High levels of inflation could persist longer than central banks have suggested. The Organization for Economic Co-operation and Development (OECD) has released its summer outlook for 2021. The Intergovernmental Agency for Advanced Economies has revised Canada’s inflation forecast upward. Not little either, they now see the inflation rate expected to double next year. The agency further warns that risk is on the rise, potentially indicating more to come.

High inflation is not a global story

High inflation is not the universal story presented in Canada and the United States. Researchers have observed elevated levels in only a few countries, such as Canada, the United Kingdom, and the United States. Other advanced economies, such as those in the EU and Asia, suffer from low inflation. “… Inflation expectations are still anchored, but short-term risks are on the rise,” says the OECD report.

Canada Inflation Forecast Revised Much Higher

Canada’s inflation forecast has been revised significantly upwards as the OECD sees more upside risk. In 2021, the agency now expects annual growth of 3.1% of the consumer price index (CPI). This is an increase of 0.3 points from the previous forecast for May. Slightly lower than the title of 4.1% last reported, implying that it cools towards winter.

OECD Headline Inflation Forecast September 2021

Source: OECD.

However, the cooling does not bring inflation back to pre-pandemic levels. In 2022, the forecast climbed to 2.8% annual growth, up 1.4 points from the previous forecast. Yes, the expected growth rate has doubled for next year after just a few months.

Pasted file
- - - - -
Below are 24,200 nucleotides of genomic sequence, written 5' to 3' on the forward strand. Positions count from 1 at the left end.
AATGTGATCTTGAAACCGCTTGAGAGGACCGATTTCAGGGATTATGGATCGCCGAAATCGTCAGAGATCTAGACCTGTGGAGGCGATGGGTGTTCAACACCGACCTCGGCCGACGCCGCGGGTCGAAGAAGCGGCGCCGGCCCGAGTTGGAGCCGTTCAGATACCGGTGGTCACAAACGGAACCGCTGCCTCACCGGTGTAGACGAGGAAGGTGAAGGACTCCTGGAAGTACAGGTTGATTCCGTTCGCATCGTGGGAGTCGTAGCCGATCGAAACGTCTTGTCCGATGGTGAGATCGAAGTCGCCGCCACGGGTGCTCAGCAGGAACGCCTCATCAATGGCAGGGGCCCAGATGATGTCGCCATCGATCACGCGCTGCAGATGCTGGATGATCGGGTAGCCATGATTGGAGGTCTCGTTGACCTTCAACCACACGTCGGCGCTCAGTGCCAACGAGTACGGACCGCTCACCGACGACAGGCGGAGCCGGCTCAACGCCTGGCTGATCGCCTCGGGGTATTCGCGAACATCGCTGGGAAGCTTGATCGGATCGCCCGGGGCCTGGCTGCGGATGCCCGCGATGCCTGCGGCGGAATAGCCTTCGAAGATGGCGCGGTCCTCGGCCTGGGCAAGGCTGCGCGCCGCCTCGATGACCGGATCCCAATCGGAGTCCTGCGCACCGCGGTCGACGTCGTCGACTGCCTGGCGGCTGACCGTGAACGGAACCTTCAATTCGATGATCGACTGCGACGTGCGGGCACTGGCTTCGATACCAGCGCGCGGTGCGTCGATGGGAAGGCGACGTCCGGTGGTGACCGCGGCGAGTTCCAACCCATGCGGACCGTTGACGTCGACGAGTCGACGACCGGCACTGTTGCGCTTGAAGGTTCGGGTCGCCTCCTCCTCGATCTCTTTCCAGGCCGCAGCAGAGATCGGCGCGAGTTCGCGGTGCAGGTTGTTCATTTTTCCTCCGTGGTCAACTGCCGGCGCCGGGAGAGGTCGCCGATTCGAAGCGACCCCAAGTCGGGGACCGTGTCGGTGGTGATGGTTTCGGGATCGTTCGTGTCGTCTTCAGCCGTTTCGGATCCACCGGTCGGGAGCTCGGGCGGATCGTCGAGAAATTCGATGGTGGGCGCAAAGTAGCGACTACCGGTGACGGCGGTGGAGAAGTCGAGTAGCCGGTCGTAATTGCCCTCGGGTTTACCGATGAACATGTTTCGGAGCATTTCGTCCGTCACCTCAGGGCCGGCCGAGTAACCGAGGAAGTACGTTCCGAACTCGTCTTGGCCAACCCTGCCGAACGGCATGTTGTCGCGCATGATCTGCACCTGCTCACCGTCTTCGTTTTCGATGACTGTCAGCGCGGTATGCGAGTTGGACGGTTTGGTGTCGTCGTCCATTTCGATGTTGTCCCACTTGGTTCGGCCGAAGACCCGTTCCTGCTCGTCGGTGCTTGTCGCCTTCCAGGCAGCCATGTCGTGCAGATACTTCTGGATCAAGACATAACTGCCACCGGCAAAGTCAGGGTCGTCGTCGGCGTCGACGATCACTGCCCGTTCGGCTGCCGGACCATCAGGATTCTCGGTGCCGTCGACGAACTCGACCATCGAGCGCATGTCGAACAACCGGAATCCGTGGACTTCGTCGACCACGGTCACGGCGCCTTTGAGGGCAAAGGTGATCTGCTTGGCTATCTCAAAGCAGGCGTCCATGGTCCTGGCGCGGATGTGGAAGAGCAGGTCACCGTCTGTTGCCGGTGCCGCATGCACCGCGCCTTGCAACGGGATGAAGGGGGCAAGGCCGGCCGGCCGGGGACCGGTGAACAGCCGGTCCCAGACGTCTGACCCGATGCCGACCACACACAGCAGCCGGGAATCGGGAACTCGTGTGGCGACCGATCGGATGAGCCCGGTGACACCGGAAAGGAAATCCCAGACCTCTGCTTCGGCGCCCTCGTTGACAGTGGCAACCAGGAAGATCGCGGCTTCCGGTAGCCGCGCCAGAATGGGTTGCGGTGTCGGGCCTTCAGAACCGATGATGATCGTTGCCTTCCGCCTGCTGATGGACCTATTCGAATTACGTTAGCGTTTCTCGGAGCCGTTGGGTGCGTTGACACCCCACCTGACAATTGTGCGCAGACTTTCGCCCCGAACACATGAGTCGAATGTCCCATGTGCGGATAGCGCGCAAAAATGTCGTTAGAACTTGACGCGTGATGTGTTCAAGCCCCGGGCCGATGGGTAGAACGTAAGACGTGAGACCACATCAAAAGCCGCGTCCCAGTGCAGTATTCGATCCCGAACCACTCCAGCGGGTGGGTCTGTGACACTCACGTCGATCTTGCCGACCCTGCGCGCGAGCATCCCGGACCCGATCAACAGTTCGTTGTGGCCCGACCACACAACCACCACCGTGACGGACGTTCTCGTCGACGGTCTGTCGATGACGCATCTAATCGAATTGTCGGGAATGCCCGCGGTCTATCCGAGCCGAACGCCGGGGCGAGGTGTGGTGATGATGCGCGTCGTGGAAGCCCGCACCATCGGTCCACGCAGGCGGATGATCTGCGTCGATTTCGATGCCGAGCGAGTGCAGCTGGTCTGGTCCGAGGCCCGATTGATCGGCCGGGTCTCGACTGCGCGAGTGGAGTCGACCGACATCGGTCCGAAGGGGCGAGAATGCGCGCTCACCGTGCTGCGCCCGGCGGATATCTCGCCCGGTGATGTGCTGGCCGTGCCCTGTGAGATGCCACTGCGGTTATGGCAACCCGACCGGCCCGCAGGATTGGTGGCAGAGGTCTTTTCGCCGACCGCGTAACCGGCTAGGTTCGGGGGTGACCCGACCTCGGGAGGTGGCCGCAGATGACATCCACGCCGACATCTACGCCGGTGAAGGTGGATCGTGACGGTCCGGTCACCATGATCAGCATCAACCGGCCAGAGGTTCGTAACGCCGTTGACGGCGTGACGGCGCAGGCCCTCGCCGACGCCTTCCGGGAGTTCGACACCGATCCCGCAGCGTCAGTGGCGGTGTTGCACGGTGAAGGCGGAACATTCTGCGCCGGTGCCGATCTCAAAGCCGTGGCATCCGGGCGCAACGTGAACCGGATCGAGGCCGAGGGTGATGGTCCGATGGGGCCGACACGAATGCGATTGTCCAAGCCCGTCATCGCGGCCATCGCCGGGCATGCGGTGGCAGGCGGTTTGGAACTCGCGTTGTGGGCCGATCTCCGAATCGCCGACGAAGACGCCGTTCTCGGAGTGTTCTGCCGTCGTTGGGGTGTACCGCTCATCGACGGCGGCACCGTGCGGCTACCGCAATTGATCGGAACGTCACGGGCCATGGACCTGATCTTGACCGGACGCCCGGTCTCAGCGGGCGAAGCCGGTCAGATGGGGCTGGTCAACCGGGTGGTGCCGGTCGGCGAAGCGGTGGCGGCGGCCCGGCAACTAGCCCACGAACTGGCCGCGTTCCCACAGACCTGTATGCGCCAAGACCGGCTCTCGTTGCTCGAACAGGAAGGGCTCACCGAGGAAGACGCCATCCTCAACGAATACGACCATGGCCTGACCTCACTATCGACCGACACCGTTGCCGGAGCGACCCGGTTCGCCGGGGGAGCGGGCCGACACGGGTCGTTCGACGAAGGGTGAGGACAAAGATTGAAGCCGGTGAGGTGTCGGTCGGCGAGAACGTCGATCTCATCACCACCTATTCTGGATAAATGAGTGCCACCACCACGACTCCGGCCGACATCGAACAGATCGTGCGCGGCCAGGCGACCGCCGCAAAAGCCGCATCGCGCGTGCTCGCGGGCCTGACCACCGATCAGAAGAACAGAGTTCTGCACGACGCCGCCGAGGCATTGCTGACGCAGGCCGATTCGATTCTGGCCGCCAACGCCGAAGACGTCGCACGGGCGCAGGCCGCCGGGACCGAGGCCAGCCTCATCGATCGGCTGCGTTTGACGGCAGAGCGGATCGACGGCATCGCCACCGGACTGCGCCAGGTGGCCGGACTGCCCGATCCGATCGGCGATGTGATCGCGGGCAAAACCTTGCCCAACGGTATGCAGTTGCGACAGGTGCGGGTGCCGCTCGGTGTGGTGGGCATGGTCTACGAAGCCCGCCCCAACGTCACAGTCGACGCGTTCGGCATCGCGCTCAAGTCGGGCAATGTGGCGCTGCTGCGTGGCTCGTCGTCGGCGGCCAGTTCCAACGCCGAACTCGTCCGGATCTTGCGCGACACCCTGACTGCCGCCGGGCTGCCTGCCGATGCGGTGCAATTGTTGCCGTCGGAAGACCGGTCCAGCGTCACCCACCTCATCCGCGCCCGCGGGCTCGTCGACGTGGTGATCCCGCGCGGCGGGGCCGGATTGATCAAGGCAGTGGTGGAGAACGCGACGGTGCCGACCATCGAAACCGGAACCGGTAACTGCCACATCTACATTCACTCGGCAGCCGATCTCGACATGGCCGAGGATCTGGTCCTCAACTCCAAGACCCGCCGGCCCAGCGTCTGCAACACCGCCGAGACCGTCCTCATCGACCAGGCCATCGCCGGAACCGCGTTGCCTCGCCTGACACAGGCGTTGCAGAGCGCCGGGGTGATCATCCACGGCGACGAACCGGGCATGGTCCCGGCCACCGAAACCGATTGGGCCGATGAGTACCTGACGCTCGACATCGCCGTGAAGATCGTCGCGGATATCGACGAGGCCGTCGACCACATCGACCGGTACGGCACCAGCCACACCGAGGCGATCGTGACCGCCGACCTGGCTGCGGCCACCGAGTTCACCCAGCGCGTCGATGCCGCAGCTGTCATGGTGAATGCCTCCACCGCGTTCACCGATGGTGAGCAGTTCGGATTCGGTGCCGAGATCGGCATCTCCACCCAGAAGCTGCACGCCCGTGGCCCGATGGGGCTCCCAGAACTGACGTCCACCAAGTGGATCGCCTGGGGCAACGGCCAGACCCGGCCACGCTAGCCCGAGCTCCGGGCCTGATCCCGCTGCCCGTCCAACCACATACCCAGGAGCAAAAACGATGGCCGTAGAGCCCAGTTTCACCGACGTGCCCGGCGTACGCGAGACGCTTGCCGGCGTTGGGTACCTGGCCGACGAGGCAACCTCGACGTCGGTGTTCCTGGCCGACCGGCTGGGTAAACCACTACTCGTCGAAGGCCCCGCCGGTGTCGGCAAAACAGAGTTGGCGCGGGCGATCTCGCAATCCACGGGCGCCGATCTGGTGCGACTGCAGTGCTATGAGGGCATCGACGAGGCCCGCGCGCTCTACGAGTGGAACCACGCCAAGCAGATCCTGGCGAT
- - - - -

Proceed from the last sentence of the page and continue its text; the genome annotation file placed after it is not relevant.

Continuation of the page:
Inflation risks are on the rise as economies reopen

The high inflation problems might not end there, the risks being even higher. Analysts warn that if pent-up demand is higher than expected, prices will rise further. “Short-term inflation risks are on the rise, especially if pent-up consumer demand is stronger than expected,” the agency writes.

The main factors behind the rise in inflation are the prices of raw materials, shipping and labor. The prices of commodities and shipping tend to affect the cost of almost everything. The OECD expects this to continue contributing to inflation until next year. They believe this will be true, even if the cost of these inputs does not increase further.

Inflationary wage hikes to cope with vacancies can make high inflation sticky

The labor shortage is one of the biggest issues with the soaring vacancies. This can lead to wage compression, that is, an unproductive increase in wages. If the growth of non-productive wages stimulates inflation more, they see less transitory inflation. It is more difficult to cut wages than to pass costs on to consumers.

Is the rise in inflation still transitory? Sure. Everything is transitory over a sufficiently long timeline. High inflation for more than two years, with growing risks, means that this may not be a problem in the short term.

The OECD suggests that easy monetary policies should last as long as necessary for recovery. Central banks should, however, communicate publicly where they draw the line. If something isn’t very effective and is harming the audience more than it helps, it’s time to consider whether macro tools are needed.

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